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He stood in line at the TKTS booth in Duffy Square. What would he choose to see today that he hadn't seen before? He had been using TKTS for twenty-five years and had met all kinds of people while in line. The teenage girl in front of him was reading a book. Obviously, her mind was made up, and she needn't look at the boards to see what was playing.

"So, what are you seeing this evening?", he asked as she closed the book.

"I'm taking my friend to see An Evening With Jerry Herman.

"Oh." He hadn't thought of seeing that. "Have you ever seen a Jerry Herman musical?" By looking at her, he figured she was only a few years old around the time La Cage was playing just across the street at the Palace.

"I've seen a video of La Cage aux Folles closing night, if that counts."

"What's your favorite show of his?"

"Dear World. I love the French sound the score has, and it contains his best song, "I Don't Want To Know".

"Any other composers you like?"

"Sondheim. After Sondheim and Herman, probably Charles Strouse. He may not be the most famous or have written the greatest shows, but his music is almost always gorgeous, no matter what flaws the book or lyrics may have. He is truly the most under-appreciated composer in theater history."

"And your friend? Is he a Herman fan, too? Is he your age, too?"

"He's a big fan. No, he's younger. He's sixteen."

"Are there many people your age who admire Mr. Herman's work?"

"I don't think so. We performed it a lot in musical theater class, and a lot of my friends thought it was a bit corny. The shock was my friend Greg. He and I seem to love the same shows with the exception of Rent. I told him to go see Jerry. He said, 'No. Jerry is everything that's wrong with the musical theater.'"

"Obviously, you don't agree."

"I think Jerry Herman is going out with the incoming of commercial shows. The style right now seems to be shows like Rent, The Lion King, Les Mis - shows that don't resemble a Jerry Herman show in the least. But I do feel that he still has a young audience. Many high schools put on Hello Dolly, and the students fall in love with it. The score is catchy, the book is funny, and it entertains. It may not be their favorite like Phantom of the Opera. But they know it's out there, and they enjoy it. I think as long as Jerry Herman is being performed, people will admire him just for having the classic showtune sound that nobody else can write quite like he does."

She purchased her two tickets, looked at the seat location, and beamed, "Front row, center!"

He walked up to the window. "Two for An Evening With Jerry Herman, p lease."

While walking over to Barrymore's, he passed the Booth Theater and looked at the marquee. The Mack & Mabel, Hello Dolly, Mame, Dear World, La Cage aux Folles logos were all up there. Had time flown by so fast? He remembered seeing every one of those shows in their original runs. Like the girl, he was a huge Jerry Herman fan.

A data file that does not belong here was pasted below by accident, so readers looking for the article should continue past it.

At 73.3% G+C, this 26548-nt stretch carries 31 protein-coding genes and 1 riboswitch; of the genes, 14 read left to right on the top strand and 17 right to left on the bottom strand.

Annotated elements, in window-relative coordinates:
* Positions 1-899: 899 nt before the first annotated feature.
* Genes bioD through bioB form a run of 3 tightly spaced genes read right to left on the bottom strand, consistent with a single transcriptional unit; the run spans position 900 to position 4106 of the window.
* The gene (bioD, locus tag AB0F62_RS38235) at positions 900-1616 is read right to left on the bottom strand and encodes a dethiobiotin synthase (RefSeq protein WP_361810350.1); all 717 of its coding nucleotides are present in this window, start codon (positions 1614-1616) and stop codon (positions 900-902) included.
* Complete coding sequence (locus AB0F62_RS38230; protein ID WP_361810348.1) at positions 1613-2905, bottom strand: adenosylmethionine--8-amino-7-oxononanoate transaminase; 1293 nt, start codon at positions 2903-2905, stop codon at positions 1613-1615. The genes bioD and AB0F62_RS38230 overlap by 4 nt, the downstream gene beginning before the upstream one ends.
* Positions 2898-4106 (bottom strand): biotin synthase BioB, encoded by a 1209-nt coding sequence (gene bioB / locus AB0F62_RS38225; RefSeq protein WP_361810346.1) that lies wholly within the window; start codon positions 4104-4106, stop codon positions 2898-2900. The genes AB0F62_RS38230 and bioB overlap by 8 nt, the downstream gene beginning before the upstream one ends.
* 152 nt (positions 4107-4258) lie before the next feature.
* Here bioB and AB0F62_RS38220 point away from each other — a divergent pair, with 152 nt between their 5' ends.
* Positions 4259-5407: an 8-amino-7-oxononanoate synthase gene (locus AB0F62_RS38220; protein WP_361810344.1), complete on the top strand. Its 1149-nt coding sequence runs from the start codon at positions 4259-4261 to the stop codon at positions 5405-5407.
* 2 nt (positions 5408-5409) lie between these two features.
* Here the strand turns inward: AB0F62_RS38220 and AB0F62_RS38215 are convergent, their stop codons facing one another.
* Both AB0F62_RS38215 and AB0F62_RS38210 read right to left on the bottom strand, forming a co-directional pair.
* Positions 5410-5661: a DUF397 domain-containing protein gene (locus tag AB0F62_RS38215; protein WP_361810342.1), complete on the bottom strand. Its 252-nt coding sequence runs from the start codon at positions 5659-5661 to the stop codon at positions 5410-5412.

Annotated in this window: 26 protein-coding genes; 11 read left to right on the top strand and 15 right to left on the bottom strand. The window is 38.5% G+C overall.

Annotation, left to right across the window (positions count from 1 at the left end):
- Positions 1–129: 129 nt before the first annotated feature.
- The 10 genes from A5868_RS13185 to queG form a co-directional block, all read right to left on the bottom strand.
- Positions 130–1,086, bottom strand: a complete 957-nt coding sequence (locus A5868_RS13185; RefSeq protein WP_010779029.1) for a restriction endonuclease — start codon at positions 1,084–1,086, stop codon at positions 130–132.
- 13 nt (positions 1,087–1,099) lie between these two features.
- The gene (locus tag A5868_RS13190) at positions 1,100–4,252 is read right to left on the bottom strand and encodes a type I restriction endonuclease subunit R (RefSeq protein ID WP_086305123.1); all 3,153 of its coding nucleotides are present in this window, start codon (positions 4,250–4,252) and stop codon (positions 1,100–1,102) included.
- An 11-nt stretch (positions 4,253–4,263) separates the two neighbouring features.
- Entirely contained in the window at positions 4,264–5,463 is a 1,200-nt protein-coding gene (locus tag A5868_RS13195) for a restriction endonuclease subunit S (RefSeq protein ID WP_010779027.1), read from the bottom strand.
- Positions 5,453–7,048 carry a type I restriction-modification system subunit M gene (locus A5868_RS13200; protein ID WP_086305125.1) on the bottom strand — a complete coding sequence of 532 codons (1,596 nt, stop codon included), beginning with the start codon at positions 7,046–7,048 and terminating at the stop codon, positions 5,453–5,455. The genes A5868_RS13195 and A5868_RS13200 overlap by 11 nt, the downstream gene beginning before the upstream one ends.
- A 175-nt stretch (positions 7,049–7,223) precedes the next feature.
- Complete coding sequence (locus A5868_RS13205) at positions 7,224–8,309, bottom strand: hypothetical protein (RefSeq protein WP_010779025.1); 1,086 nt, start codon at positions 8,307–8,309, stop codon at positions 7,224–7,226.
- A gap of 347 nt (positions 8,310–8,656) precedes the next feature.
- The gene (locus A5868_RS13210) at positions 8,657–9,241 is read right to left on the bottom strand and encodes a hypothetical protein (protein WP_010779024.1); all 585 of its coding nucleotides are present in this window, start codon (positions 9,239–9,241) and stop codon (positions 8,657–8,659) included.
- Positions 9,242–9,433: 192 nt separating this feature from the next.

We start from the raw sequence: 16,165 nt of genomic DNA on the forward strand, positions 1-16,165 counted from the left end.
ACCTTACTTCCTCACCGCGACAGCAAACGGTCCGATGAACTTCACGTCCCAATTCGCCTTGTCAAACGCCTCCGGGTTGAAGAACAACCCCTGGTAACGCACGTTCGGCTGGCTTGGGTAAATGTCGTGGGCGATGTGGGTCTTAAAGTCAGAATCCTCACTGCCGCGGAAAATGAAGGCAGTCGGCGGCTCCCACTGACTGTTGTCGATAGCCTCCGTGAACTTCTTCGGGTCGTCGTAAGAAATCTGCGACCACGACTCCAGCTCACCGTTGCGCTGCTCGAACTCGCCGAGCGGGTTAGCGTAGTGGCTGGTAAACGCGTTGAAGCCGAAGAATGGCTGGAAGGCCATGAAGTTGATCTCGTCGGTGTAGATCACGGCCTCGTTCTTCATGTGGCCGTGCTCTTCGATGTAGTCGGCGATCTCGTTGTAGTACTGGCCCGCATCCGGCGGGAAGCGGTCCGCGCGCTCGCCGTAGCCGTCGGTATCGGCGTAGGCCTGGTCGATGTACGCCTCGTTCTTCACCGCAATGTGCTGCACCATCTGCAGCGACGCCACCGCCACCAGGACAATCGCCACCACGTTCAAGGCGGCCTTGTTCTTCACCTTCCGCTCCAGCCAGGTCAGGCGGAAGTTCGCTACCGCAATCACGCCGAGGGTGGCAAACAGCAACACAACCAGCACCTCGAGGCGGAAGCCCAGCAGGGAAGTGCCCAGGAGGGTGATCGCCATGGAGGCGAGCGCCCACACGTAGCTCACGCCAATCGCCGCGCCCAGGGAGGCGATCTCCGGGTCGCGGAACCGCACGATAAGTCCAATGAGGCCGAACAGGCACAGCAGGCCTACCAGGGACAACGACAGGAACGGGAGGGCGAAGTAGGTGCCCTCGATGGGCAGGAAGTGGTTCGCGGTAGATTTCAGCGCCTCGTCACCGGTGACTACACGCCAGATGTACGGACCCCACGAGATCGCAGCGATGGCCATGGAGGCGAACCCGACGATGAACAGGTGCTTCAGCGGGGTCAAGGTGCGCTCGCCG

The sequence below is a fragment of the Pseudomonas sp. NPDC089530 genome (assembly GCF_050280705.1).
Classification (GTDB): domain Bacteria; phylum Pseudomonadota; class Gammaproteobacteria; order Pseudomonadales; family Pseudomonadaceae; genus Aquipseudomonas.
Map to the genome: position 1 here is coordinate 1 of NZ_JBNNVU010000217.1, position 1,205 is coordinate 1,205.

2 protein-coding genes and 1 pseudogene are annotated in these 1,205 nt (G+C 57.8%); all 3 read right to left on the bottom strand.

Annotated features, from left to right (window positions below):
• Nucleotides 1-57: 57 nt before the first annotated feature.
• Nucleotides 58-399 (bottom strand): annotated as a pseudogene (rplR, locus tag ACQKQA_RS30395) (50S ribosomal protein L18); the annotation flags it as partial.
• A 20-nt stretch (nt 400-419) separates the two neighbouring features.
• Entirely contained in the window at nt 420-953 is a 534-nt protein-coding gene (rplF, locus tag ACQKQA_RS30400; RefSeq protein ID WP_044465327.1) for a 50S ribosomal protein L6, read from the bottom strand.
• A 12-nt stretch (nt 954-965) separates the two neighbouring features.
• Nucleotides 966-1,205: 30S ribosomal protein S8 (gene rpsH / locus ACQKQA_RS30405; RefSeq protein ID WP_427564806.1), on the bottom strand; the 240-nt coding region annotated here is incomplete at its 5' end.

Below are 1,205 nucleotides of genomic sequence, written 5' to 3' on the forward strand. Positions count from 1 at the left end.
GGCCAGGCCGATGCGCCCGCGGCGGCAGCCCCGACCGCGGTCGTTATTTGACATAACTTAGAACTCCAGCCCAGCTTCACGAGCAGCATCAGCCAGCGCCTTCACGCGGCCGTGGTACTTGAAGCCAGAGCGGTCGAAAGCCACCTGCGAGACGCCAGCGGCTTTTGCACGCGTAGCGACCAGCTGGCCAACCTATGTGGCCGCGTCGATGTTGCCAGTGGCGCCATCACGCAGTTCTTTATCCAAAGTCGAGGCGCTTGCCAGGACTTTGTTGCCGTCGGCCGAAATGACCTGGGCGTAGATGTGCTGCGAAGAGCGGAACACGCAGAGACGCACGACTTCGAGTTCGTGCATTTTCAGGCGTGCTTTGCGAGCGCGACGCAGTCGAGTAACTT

Before the house lights went down, he pointed her out to his theater companion. "There she is, the one I told you about. She's probably the biggest Herman fan in the house. Wonder where her friend is?"

Jerry came out and explained how he was to become an architect but went into the theater because of one fateful day with Frank Loesser. The show opened with "Shalom" from Milk and Honey. After a few numbers, her friend arrived. Jerry, Florence Lacey and Lee Roy Reams performed number after number from I>Hello Dolly and Mame. The performers obviously noticed the two in the front row who seemed to be having the time of their lives ... if applause was any indication.

In act two, Florence Lacey delivered a knockout "I Don't Want To Know", and the duo jumped to their feet giving a spontaneous standing ovation. When Reams sang "La Cage aux Folles" he had some fun with the boa ... smiling as he tossed it over the heads of the two in the front row. Later on, his rendition of "I Am What I Am" was both powerful and moving, as was Jerry's closing number, "I'll Be Here Tomorrow".

Outside the theater he saw them standing at the stage door. "Wait," he said to his friend. "I want to see what they are up to. "

Florence Lacey came out first, saw the duo and gave them a big hug. Then out came Jerry. More hugs and he chatted with them, too. Lee Roy came out last and also talked to them and then started writing something down.

"Interesting. I'll be right back." He walked over to the happy Herman fans.

"Looks like you two had a ball tonight. What did they have to say to you?"

"Florence thanked us for being so enthusiastic. She said Jerry was so happy to see us enjoying the show. And then Jerry thanked us for coming, too, telling us how good it feels that people our age still enjoy his music."

"And Lee Roy, what did he say?"

"He said, 'I'm so glad you two waited. I want your names and your numbers because you have to come see us again.' He said the three of them loved our enthusiasm and wanted us to come opening night or another night if we couldn't make it." The two then left with their autographed Playbills.

And Jerry Herman walked through Shubert Alley. Nary a head turned as fans of Chicago were waiting for Bebe to exit. It was pointless anyhow. The younger ones would have said, "Jerry who?" Unless they had read "Showtune", Jerry's autobiography, they wouldn't know that he owned Broadway at one time, running from one theater to another to catch the showstopping title numbers in Mame and Hello Dolly.

Yet, the King of Broadway knows for sure that his music will live on well into the next generation, at least with two Hermites who sat front row center at the Booth Theater.

He looked at his friend, "It's so nice to have him back where he belongs."

See you Thursday!

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